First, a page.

Metro’s 14-m Challenge on Ring Rd

Posted by rajat On July - 4 - 2013ADD COMMENTS

Will Build Link Along Raja Garden Flyover With Little Margin On Either Side

New Delhi:It’s an exercise in precision engineering. Delhi Metro, which will run parallel to Ring Road from Mukundpur to Shiv Vihar, will construct a portion of its viaduct through a passage 12-14m in width. This is when the viaduct itself is 10m wide. “This stretch is near the Raja Garden flyover where the Rajouri Garden station will be integrated with the new station. The stations will be connected through a footbridge,” said a senior Delhi Metro Rail Corporation official.


The challenge is to build the viaduct, which will come from Mayapuri and go towards Rajouri Garden, alongside the flyover. “There’s little leeway since a number of commercial establishments lie next to the flyover, and the distance in-between is only 12-14m. We decided to go ahead as the buildings would have had to be demolished otherwise,” said the official.


To accommodate the buildings, DMRC will build its viaduct, keeping a margin of 1-2m on either side. Interestingly, the buildings, which go up to 40-45 feet, will have the viaduct passing around 9m from the ground, which is the height of the rail level. The stretch where the viaduct goes between the flyover and the buildings will be 120m long. “Around 3m has been spared for entry to the shops, while the parking will be shifted under the flyover during construction. The slip road will be closed during this time,” added the Delhi Metro official.


This is not the only station unique to Delhi Metro. The new corridor, line 7 (Mukundpur-Shiv Vihar), will have several stations that serve as pedestrian connections across Ring Road. Paralleling Ring Road, this corridor will travel through congested areas with high traffic volume. In fact, the stretch between Rajouri Garden to Mukundpur will cross four lines of the existing metro network.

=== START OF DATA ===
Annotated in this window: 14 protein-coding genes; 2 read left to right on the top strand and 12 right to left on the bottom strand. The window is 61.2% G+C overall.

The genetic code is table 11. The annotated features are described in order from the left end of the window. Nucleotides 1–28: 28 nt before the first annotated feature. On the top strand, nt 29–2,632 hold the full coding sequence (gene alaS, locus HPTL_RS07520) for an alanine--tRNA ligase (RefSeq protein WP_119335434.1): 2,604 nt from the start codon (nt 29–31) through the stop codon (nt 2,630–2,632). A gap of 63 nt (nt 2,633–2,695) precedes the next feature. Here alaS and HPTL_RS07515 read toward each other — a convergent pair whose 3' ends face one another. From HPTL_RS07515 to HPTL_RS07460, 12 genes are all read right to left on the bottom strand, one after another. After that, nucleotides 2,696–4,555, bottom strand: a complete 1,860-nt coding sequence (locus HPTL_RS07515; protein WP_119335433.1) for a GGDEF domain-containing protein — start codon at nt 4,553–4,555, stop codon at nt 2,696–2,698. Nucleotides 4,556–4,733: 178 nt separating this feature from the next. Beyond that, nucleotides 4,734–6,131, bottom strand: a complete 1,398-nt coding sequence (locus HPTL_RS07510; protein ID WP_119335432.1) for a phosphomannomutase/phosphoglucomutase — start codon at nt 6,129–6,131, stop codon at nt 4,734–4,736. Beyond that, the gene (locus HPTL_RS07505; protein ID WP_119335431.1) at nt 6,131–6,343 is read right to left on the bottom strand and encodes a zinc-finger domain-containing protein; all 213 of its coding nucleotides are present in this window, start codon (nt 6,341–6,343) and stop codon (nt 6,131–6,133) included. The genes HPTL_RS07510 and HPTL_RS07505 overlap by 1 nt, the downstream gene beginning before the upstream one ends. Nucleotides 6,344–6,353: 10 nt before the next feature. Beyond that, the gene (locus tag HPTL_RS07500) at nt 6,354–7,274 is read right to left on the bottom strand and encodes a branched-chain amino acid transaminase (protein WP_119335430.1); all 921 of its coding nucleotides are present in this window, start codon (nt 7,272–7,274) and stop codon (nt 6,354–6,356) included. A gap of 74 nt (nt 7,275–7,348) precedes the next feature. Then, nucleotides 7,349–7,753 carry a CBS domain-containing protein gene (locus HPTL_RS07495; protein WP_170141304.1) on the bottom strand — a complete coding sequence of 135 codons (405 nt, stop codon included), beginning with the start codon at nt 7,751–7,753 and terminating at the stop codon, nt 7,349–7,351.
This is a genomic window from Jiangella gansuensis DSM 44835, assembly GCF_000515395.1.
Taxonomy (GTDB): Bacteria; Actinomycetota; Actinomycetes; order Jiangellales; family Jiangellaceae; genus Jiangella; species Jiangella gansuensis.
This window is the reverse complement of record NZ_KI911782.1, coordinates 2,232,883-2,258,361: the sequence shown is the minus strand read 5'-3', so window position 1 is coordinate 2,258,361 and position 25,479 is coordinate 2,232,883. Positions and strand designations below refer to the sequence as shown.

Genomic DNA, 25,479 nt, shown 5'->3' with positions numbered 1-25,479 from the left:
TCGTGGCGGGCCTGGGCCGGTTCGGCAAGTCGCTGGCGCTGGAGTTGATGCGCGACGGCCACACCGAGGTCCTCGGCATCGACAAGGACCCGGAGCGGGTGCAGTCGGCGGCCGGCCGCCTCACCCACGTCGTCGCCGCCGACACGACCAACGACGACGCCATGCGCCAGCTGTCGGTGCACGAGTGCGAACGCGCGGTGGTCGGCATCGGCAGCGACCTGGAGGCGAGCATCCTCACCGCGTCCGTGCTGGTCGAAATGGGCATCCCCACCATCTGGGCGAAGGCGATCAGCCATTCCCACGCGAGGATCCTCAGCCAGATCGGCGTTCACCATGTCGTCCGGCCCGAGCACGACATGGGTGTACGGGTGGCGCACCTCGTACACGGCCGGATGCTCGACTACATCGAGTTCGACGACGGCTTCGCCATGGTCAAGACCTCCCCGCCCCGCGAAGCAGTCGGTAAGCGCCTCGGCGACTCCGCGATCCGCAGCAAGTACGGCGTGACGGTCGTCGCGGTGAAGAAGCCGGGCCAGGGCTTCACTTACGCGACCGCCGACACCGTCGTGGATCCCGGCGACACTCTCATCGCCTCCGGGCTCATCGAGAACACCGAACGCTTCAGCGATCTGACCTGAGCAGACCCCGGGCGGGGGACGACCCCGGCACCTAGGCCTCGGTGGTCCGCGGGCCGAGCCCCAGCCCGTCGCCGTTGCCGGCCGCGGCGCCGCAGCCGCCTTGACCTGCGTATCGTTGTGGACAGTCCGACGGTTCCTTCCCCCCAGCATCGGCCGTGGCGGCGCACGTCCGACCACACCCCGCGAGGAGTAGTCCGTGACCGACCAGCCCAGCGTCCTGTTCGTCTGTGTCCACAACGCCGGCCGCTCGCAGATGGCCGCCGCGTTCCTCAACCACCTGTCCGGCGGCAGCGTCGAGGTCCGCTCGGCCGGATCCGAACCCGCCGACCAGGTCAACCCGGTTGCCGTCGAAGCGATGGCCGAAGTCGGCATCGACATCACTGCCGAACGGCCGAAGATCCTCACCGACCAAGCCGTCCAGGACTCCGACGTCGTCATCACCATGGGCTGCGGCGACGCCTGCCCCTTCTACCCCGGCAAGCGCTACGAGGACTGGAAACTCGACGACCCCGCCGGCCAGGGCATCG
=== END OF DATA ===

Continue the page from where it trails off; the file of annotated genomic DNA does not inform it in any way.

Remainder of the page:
The eight stations that will connect Ring Road and surrounding areas include Mukundpur, which will be built at grade; Azadpur, Shalimar Bagh and Netaji Subhash Place, all of which are underground stations; and Shakarpur, Punjabi Bagh, ESI Hospital and Rajouri Garden.


Three of these stations will be for crossover: Azadpur, Netaji Subhash Place and Rajouri Garden. The stations falling in this stretch will have pedestrian linkages, providing accessibility to not only to the stations but also Ring Road, added Delhi Metro officials. These pedestrian linkages include footoverbridges at Azadpur, Netaji Subhash Place and Rajouri Garden.


Connections through existing subways or footbridges, such as those at ESI, Punjabi Bagh and Shakarpur, will also be provided. Added the Delhi Metro official, “Where the infrastructure exists, we will connect the station with it. Where there isn’t any, we will create new links.”